Don’t write this book off as little kid stuff. The simplicity of this poetic classic belies its multitude of themes, and I always find that it leads to the very best grand conversations in my classrooms. Last year, my students discussed the messages in this book and how it relates to our classroom for an uninterrupted forty minutes! Anything that can spur a conversation like that during the first week of school is pure magic, in my book.





    Ish by Peter H. Reynolds 

    Peter Reynolds has made himself the ambassador for creativity, and his heartfelt books about living an artistic life bring tears to my eyes. Ish is the second book in his “creatrilogy” that also includes The Dot and Sky Color. I read my students Ish on the first day of school to send a clear message: creativity, academic risks, and coloring outside of the lines is a requirement in my classroom!

    After sharing this book with my students, they head back to their seats for a follow up art activity. Each student gets ten wax-covered Wikki Stix strings to make an unusual sculpture. Then, each student in the class walks around our ad hoc sculpture gallery, writing down titles for each sculpture on index cards. The students marvel at all of the possible interpretations of their sculptures, and I point out how much fun divergent thinking can be. (FYI, September 15 is International Dot Day if you want a timely celebration of creativity.)

    A student adds his title to the list of possible titles for this Wikki Stix creation. 


    Heroes by Ken Mochizuki 

    This is one of the more mature picture books that I use with my class at the beginning of the year. It tells the story of a Japanese American boy who is upset when his “friends” always make him play the villain in their pretend games. This book introduces historical fiction, a thoughtful discussion of prejudice, and a wide range of themes including teasing, acceptance, heroism, family relationships, and bravery. The publisher puts out this useful guide for teaching with the book, and Scholastic has an interview with the author.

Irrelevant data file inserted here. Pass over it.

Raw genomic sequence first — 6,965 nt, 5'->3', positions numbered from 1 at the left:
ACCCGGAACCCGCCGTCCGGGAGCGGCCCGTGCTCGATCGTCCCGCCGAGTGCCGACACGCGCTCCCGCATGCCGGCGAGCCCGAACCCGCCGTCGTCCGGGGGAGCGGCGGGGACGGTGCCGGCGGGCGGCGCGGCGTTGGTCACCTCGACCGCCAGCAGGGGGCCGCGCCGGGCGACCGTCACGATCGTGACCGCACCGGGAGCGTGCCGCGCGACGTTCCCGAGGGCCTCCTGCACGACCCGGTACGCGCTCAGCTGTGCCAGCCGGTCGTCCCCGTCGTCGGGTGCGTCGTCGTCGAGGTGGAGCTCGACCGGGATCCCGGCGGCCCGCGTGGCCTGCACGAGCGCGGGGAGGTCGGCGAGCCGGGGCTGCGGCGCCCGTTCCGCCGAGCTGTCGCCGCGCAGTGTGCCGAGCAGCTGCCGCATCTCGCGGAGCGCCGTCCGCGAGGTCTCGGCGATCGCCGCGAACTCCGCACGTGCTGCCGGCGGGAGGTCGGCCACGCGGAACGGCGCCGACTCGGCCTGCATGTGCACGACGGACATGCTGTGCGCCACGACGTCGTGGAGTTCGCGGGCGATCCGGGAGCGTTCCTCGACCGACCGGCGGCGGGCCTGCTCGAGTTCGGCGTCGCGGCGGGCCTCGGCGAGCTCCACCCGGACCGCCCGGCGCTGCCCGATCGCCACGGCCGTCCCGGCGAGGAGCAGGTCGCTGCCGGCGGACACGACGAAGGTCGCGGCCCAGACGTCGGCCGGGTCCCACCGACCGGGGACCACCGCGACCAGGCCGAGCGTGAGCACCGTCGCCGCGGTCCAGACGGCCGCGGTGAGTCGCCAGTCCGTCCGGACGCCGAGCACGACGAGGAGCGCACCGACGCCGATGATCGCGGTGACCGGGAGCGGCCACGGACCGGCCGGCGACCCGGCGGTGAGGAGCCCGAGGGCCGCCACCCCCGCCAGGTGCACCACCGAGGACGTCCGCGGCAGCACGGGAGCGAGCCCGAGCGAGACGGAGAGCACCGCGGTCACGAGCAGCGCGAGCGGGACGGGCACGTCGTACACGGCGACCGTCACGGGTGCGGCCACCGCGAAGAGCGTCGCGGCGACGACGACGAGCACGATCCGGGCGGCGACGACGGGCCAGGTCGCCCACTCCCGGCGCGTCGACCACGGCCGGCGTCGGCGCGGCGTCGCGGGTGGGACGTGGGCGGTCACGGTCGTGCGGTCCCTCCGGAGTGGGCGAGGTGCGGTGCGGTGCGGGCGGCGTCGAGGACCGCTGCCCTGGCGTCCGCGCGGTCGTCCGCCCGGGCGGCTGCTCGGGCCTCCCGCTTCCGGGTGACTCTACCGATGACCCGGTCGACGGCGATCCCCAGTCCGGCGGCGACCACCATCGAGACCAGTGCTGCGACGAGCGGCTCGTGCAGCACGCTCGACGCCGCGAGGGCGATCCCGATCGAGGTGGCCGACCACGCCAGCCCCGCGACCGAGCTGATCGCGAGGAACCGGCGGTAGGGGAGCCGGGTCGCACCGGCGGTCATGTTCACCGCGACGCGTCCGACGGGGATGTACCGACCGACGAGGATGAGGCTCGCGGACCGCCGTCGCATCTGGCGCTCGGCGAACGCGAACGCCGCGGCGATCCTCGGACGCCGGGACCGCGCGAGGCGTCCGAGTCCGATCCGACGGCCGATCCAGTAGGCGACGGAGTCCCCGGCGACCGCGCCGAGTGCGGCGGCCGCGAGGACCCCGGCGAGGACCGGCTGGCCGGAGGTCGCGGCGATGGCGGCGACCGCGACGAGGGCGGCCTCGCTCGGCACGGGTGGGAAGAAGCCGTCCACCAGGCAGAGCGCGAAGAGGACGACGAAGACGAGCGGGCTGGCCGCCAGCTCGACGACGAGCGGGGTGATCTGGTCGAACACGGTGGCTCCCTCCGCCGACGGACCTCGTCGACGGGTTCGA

Crickwing by Janell Cannon 

    The eponymous cockroach is transformed from misunderstood bully to culinary hero in this creative jungle story. I adore Cannon’s dazzling illustrations and her generous use of challenging vocabulary. I find this book particularly useful for discussing empathy, forgiveness, and teasing. Cannon also writes Stellaluna, Verdi, and Pinduli, and together her books are great for a brief author study that focuses on social/emotional themes.



    Sam Johnson and the Blue Ribbon Quilt by Lisa Campbell Ernst 

    Farmer Sam Johnson challenges the gender-biased norms in his small town when he decides that men should be allowed to quilt just like women, and he starts his own quilting bee to prove that men can succeed at it. Eventually the men and women quilters join together for the greatest success of all. This book can be used for both encouraging group work and for more sophisticated discussions about gender roles and prejudices.

    After we read this book, we celebrate the beginning of our strong classroom community with a quilting bee of our own. I use a tie-together quilting kit like this Knot-a-Quilt kit, and the students paint personal messages onto the fabric squares before they tie their quilt together. Constructing our quilt takes a lot of teamwork and patience, but it pays off when the students proudly display their custom quilt, a beautiful metaphor for our classroom community.

    Students patiently work on knotting the quilt together.


    What are your favorite read-alouds to begin the school year? Please share your book suggestions and project ideas with us!


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Susan Cheyney